New Scientist has used the occasion of CRU’s release of CRUTEM station data in response to the ICO’s rejection of CRU excuses to disseminate further disinformation about the Climategate dossier.
Anyone can now view for themselves the raw data that was at the centre of last year’s “climategate” scandal.
The Climategate dossier is about the Hockey Stick, not the CRUTEM temperature record. CRUTEM is mentioned in only a few emails. Muir Russell’s list of common words in the emails (p 147) doesn’t list CRUTEM, but, according to this list, Yamal is mentioned 100 times. While I had an outstanding FOI request for CRUTEM data in 2009, the primary concern of Climate Audit has been with proxy reconstructions, rather than the temperature record.
Trevor Davies is quoted as follows:
“We released [the dataset] to dispel the myths that the data have been inappropriately manipulated, and that we are being secretive,” says Trevor Davies, the university’s pro-vice-chancellor for research. “Some sceptics argue we must have something to hide, and we’ve released the data to pull the rug out from those who say there isn’t evidence that the global temperature is increasing.”
The reason why the station data should be released (and should have been released long ago) is that the global temperature index is an important statistic and the calculation of that statistic should be transparent and verifiable. End of story. It is even possible that even climate scientists might be interested in back-up for a data set that is so heavily relied upon by IPCC and the community. Getting the data into public domain should have been done long ago by the “community”.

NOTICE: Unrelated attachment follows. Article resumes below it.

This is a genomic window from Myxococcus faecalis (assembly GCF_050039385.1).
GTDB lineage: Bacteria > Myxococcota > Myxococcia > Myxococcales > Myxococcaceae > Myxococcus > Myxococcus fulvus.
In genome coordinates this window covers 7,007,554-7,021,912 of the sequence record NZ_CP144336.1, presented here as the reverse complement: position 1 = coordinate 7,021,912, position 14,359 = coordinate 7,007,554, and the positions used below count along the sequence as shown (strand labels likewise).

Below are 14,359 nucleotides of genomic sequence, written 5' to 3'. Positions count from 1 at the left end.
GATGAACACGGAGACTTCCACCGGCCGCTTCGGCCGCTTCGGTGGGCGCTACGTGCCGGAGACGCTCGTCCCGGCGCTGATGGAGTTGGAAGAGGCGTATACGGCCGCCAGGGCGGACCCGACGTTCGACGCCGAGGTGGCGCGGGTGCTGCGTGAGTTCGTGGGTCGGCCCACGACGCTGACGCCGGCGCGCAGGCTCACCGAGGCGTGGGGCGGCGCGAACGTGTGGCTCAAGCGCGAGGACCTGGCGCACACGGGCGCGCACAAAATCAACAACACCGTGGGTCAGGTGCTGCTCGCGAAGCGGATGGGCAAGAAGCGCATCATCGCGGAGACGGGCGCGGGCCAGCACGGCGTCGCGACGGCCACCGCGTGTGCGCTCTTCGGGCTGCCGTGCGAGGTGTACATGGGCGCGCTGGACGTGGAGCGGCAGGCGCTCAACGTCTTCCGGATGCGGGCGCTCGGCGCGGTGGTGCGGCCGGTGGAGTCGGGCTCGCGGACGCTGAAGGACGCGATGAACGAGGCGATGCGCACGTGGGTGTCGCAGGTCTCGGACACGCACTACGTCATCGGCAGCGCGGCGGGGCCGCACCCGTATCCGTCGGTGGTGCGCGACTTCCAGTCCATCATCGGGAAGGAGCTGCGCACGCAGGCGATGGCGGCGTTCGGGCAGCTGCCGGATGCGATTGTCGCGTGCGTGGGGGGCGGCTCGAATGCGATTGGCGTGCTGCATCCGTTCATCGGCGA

Nor should availability of the back-up data be dependent on the whim of an individual professor at a minor UK university. Nor should either East Anglia or the “community” be content with a system that permitted said professor to send back-up data to his pals (usually in exchange for an expected citation in a resulting article) while refusing to send the back-up data to potential critics.
If Davies’ concern is to “dispel the myths that the data have been inappropriately manipulated, and that we are being secretive”, then they should have released the data long ago when originally requested. In addition, CRU/UEA should not have recently refused an FOI request the 2006 Yamal regional chronology – a topic that actually was at issue in the Climategate dossier and which none of the “investigations” investigated.
I, for one, am very concerned that tree ring data has been “inappropriately manipulated” and that the unreported 2006 URALS/Yamal regional chronology does not show the same story as the bare Yamal chronology reported by CRU. If CRU doesn’t want to look “secretive”, then produce the 2006 regional chronology.
As to whether temperature is higher now than in the 19th century, I, for one, have consistently taken this position. The larger question has been whether it is warmer now than in the Medieval Warm Period or the Holocene Optimum. I don’t even preclude the possibility that it is warmer now than the Medieval Warm Period – my complaint is that the canonical proxy reconstructions don’t prove the point. This doesn’t mean that the point couldn’t be established using better proxies and analysis. An entirely different point (that is often lost both by critics and supporters.)
The New Scientist continues:
Temperature records going back 150 years from 5113 weather stations around the world were yesterday released to the public by the Climatic Research Unit (CRU) at the University of East Anglia in Norwich, UK. The only records missing are from 19 stations in Poland, which refused to allow them to be made public.